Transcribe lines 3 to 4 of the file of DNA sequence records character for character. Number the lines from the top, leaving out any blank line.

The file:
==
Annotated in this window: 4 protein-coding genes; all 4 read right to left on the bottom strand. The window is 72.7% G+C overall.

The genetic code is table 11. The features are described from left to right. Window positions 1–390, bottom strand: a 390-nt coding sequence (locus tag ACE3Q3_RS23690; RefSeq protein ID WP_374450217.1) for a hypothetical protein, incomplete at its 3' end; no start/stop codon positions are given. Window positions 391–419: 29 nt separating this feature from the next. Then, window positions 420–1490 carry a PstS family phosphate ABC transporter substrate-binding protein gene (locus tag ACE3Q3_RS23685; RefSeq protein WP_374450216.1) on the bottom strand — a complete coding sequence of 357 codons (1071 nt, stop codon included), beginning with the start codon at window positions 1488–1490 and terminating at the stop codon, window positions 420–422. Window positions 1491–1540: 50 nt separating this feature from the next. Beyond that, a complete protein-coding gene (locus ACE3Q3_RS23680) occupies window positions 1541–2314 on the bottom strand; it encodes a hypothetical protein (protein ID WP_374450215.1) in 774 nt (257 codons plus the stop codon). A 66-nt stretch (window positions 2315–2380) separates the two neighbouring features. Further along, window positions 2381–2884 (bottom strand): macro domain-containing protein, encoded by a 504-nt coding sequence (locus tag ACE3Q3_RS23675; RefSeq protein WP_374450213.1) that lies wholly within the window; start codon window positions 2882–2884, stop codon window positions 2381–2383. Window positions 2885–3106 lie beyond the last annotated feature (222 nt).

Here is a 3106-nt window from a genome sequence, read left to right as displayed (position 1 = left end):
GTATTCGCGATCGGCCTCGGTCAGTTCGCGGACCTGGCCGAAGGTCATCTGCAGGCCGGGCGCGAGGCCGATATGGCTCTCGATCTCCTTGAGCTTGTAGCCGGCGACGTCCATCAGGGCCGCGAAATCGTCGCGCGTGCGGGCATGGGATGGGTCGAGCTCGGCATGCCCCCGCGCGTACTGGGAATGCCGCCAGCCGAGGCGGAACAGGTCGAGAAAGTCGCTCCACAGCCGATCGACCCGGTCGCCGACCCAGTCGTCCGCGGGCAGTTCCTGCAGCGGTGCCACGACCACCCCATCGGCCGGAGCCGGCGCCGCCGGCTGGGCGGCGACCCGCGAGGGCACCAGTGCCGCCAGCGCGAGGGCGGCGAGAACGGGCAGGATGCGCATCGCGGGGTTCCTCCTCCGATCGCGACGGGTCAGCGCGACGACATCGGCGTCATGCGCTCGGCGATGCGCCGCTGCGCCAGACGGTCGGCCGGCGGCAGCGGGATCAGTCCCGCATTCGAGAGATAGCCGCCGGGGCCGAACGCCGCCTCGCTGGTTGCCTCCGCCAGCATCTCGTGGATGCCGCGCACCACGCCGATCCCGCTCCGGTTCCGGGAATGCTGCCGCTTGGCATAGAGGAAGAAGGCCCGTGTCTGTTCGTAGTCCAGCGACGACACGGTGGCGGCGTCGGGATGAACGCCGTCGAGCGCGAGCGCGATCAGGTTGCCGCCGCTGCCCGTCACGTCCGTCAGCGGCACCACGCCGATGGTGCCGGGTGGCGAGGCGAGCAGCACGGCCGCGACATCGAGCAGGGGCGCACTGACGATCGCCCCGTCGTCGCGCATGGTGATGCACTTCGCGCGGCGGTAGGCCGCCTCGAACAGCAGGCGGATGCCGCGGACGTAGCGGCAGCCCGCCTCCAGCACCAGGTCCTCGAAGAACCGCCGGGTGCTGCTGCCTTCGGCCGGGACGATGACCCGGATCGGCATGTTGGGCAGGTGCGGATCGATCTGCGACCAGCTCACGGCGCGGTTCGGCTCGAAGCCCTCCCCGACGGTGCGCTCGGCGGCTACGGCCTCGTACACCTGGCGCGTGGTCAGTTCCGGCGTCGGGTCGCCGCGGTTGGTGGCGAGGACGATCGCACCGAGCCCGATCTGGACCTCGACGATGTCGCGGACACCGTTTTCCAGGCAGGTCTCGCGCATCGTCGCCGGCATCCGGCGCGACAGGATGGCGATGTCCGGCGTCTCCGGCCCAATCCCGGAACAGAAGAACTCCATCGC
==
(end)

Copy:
Here is a 3106-nt window from a genome sequence, read left to right as displayed (position 1 = left end):
GTATTCGCGATCGGCCTCGGTCAGTTCGCGGACCTGGCCGAAGGTCATCTGCAGGCCGGGCGCGAGGCCGATATGGCTCTCGATCTCCTTGAGCTTGTAGCCGGCGACGTCCATCAGGGCCGCGAAATCGTCGCGCGTGCGGGCATGGGATGGGTCGAGCTCGGCATGCCCCCGCGCGTACTGGGAATGCCGCCAGCCGAGGCGGAACAGGTCGAGAAAGTCGCTCCACAGCCGATCGACCCGGTCGCCGACCCAGTCGTCCGCGGGCAGTTCCTGCAGCGGTGCCACGACCACCCCATCGGCCGGAGCCGGCGCCGCCGGCTGGGCGGCGACCCGCGAGGGCACCAGTGCCGCCAGCGCGAGGGCGGCGAGAACGGGCAGGATGCGCATCGCGGGGTTCCTCCTCCGATCGCGACGGGTCAGCGCGACGACATCGGCGTCATGCGCTCGGCGATGCGCCGCTGCGCCAGACGGTCGGCCGGCGGCAGCGGGATCAGTCCCGCATTCGAGAGATAGCCGCCGGGGCCGAACGCCGCCTCGCTGGTTGCCTCCGCCAGCATCTCGTGGATGCCGCGCACCACGCCGATCCCGCTCCGGTTCCGGGAATGCTGCCGCTTGGCATAGAGGAAGAAGGCCCGTGTCTGTTCGTAGTCCAGCGACGACACGGTGGCGGCGTCGGGATGAACGCCGTCGAGCGCGAGCGCGATCAGGTTGCCGCCGCTGCCCGTCACGTCCGTCAGCGGCACCACGCCGATGGTGCCGGGTGGCGAGGCGAGCAGCACGGCCGCGACATCGAGCAGGGGCGCACTGACGATCGCCCCGTCGTCGCGCATGGTGATGCACTTCGCGCGGCGGTAGGCCGCCTCGAACAGCAGGCGGATGCCGCGGACGTAGCGGCAGCCCGCCTCCAGCACCAGGTCCTCGAAGAACCGCCGGGTGCTGCTGCCTTCGGCCGGGACGATGACCCGGATCGGCATGTTGGGCAGGTGCGGATCGATCTGCGACCAGCTCACGGCGCGGTTCGGCTCGAAGCCCTCCCCGACGGTGCGCTCGGCGGCTACGGCCTCGTACACCTGGCGCGTGGTCAGTTCCGGCGTCGGGTCGCCGCGGTTGGTGGCGAGGACGATCGCACCGAGCCCGATCTGGACCTCGACGATGTCGCGGACACCGTTTTCCAGGCAGGTCTCGCGCATCGTCGCCGGCATCCGGCGCGACAGGATGGCGATGTCCGGCGTCTCCGGCCCAATCCCGGAACAGAAGAACTCCATCGC